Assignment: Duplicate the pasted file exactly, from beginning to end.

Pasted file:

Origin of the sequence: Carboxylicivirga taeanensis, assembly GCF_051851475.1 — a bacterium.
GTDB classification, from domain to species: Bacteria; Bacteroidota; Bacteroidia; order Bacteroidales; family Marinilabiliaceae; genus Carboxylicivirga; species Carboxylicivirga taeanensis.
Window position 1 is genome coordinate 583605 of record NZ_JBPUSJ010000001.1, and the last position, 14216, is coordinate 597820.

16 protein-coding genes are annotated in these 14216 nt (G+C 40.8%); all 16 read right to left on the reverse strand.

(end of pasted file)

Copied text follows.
Origin of the sequence: Carboxylicivirga taeanensis, assembly GCF_051851475.1 — a bacterium.
GTDB classification, from domain to species: Bacteria; Bacteroidota; Bacteroidia; order Bacteroidales; family Marinilabiliaceae; genus Carboxylicivirga; species Carboxylicivirga taeanensis.
Window position 1 is genome coordinate 583605 of record NZ_JBPUSJ010000001.1, and the last position, 14216, is coordinate 597820.

16 protein-coding genes are annotated in these 14216 nt (G+C 40.8%); all 16 read right to left on the reverse strand.